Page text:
You could decide to go a step further and start to roast your own coffee (which is affordable and economical). You have to purchase the green beans, you have the choice among plenty of suppliers offering fair trade coffee, certified coffee… but wouldn’t it be the most valuable sensation if you could say it is coffee, harvested at a farm you are a shareholder from? You and your business immediately would be uniqe.
Additionally you could say that the farmers who work on your farm are well-paid, satisfied and are able to live a happy life – because it is the truth.
The farmers would gain approximately the double income because there are no middlemen and no stock-exchanges between you and your coffee, you could afford to pay a really fair price.
Furthermore the farmers could keep their traditional way of farming, which is pure “biologic” and in deep harmony with nature and the environment.
That is true win-win, for all participants: The farmers and their familis, you and you business and last but not least the consumer. I believe it could be the beginning of a change with massive, positive consquences.
Although this an early stage idea, I already have collected some people which are honestly interested in this project, or idea, and will join it. Everybody who is also interested in this project is invited to drop me a line: firstname.lastname@example.org
Dear Jolanda, I hope to have answered your questions.
I’m aware that it is a long answer but as you can see, for me it is a complex topic and a very important one.
Thanks ! And we are interested in your way of finding an honest solution in farming reachable for single farmers who want to produce a product in harmony with nature and a happy lifestyle. Please keep us informed,
Sunny greetings Olaf and Jolanda of Cafe Bunna Annecy
My approach is to face this challenge with my heart and business in mind. One may think this is contradictory, I think it isn’t. Without business in mind the project will fail with almost complete certainty. Furthermore, one target is to enable the coffee farmers to increase their income significantly and this only works with showing a profit. These things are business related.
The heart is important because you must be enthusiastic about this project and the possible results which shall arise from it. It won’t be an easy task and it will cost a lot of effort, nerves and frustrating moments. But with the heart in your mind you can face any challenge.
In my last posts I already described the farmers situation: They work hard, very often under bad circumstances. They’re mostly not able to earn their living. They are not able to send their kids to school, so the kids are forced to do the same job as their parents. These are facts I saw myself, so for me they are evident despite all the public sayings.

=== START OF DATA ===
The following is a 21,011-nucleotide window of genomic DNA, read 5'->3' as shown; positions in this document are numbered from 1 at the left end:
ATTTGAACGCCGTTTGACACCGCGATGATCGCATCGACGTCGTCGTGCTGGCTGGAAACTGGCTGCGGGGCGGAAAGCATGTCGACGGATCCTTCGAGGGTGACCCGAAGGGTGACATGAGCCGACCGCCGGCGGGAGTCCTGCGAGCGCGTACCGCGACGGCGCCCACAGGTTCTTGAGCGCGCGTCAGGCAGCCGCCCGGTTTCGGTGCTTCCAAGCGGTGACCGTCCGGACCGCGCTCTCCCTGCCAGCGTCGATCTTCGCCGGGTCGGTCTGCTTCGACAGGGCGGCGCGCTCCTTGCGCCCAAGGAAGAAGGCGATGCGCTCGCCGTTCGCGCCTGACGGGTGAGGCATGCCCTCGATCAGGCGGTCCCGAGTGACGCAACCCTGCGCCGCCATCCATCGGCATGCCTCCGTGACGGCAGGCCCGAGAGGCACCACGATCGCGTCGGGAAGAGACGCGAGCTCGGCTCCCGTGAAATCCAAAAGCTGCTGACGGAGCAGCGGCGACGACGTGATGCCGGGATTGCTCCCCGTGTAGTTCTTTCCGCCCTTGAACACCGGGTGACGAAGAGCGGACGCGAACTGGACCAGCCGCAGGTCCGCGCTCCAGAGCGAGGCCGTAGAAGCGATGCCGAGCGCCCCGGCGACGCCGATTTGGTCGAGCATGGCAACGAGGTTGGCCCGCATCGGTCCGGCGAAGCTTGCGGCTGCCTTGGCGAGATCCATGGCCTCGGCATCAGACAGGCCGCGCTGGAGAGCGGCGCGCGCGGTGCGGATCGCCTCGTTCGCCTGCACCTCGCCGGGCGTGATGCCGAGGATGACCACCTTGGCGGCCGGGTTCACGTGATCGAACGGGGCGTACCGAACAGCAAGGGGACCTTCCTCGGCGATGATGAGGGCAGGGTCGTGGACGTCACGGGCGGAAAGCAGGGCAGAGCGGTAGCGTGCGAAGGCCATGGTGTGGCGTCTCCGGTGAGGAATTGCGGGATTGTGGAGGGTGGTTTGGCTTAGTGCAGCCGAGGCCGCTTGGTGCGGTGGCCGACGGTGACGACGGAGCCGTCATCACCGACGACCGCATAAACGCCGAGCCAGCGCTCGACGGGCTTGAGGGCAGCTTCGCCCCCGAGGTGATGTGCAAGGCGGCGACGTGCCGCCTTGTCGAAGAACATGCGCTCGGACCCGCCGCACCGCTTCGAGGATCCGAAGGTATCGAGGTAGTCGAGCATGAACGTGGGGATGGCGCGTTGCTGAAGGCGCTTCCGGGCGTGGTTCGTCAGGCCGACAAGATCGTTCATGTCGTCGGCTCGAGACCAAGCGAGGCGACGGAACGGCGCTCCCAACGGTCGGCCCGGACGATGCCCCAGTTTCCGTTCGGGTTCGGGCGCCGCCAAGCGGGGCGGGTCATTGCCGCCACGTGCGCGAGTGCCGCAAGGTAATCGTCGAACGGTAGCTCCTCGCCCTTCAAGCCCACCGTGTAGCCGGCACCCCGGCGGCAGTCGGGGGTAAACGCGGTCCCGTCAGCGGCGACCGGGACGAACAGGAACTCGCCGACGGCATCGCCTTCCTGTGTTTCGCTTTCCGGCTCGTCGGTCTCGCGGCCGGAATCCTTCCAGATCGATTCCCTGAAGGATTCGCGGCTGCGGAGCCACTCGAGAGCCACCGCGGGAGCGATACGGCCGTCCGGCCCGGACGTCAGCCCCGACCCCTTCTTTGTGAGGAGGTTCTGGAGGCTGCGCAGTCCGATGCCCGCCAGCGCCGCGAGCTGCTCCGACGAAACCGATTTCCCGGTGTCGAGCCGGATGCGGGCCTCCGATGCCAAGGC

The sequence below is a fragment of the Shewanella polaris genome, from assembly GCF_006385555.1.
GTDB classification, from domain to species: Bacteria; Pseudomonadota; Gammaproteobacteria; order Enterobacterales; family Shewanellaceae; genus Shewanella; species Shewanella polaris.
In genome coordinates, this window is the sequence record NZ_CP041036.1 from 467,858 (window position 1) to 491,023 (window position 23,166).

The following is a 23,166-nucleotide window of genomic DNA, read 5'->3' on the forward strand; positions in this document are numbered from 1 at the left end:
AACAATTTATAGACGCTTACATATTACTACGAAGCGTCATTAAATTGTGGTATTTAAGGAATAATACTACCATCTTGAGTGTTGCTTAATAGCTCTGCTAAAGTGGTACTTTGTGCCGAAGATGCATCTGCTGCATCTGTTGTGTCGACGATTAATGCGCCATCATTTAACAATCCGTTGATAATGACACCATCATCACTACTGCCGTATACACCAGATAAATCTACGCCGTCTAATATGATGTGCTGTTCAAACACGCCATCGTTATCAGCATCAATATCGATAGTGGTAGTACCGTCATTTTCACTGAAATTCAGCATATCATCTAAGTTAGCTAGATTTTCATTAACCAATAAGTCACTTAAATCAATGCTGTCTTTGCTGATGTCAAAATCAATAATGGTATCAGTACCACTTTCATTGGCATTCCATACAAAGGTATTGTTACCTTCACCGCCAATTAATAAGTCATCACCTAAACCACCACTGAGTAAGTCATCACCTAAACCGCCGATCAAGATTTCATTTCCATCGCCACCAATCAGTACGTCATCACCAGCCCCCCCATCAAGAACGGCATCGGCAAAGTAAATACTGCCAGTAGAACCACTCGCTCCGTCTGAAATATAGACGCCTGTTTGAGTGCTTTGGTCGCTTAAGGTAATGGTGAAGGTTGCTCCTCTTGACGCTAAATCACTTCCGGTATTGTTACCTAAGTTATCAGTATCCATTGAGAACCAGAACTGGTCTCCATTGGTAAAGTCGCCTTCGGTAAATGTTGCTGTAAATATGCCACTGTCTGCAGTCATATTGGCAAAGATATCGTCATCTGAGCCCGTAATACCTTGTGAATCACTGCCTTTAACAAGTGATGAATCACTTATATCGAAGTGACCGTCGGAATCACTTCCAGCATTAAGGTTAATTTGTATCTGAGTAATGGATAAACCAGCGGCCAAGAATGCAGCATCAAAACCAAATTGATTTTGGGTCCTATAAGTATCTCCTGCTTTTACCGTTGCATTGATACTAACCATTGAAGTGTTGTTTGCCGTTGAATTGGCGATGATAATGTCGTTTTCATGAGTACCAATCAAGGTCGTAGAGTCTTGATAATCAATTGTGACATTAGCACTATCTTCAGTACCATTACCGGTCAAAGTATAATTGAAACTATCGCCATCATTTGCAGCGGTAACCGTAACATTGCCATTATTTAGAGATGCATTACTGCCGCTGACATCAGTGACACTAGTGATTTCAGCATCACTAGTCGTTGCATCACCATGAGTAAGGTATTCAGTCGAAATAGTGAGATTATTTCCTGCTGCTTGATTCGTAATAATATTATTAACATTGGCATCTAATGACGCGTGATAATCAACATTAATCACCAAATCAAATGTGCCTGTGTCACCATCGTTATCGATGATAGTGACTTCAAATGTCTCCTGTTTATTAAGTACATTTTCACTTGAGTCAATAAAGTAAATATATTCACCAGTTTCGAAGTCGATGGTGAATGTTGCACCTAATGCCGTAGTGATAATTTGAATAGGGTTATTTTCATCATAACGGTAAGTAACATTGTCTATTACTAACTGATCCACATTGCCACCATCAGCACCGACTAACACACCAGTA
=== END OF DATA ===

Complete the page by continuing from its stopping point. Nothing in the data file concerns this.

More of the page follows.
The reason for this? This is either complex and simple: Coffee is a raw material, traded worldwide on stock exchanges. Therefore you can compare it with a currency or money.
The demand is huge and still rising. Therefore the traditional coffee-trading companies grew big and are very well off. They can afford big stocks and are not so vulnerable against prices and they are the ones who offer the coffee, which means the have an eye on the price. Due to their “pole position” they are very mighty against the producer, which have to face problems like demand, harvest , climate and the fact that they must sell their products immediately, they don’t have the financial and warehouse capacities to store it.
This weird situation means that a farmer or even cooperations must sell their coffee for prices they normally could not do for. And fair trade coffee? You may know that I could write a book about this fairytale (looks like a words game?). It may had been a good and honourable idea but as long as the big players are part of this game, it will never be fair.
Additionally a lot of other parties are involved: Broker, speculators and shareholders (remember coffee is like a currency or money). This makes coffee expensive for the consumers and very low profitable for the producers. The money is earned in between.
Knowing the reason is like being the solution very near:
Sounds simple? But it isn’t at all.
I already found an appropriate destination on the Dominican Republic. The price for the plantation is fair. The infrastructure is available and there are enough farmers willed to cooperate.
The task now is to find shareholders. These shareholders must back this project, they must support it by being patience, they must see the challenge and the benefits for the farmers. Potential shareholders should not be keen on quick and dirty profit, if so this is wrong project to invest in.
The benefit it not only the farmers benefit, we will participate as well. The positive effect we will have is that we are enabled to offer our clients genuine “absolutely fair produced” coffee, we will be able to prove this and we will inspire our customers of this idea. As said in the beginning there must be business in mind to make it work. Moreover another benefit is to posses a more than nice pice of land and the ability to travel there as often as you like. To be honest, I would do this very often.
I’m absolutely convinced that we and the farmers will be profitable and successful.
And finally the thing with the heart, will it have it’s benefit too? Of course because the farmers will roughly earn the double as they do actually. That was not only nice, it was like a revolution, it was a sign that things are possible, whatever it is. It always needs people, willed to go a step further, not accepting that given things are the holy grail. Everyone knows that 99% of the world’s assets are owned by 1% of the population. I’m not willed to accept this but I’m willed to do something against this, accepting my capabilities. I believe a lot of people would like to change things too but they are very often feared or convenient, or both.
My next step is to find people joining the project as shareholders. I assume that I need about 5 more weeks to finish the written concept, which I would like to use as a brochure.
If you are interested in joining the project and/or have any valuable input, please don’t hesitate to contact me.
I’m looking forward staying in contact with you.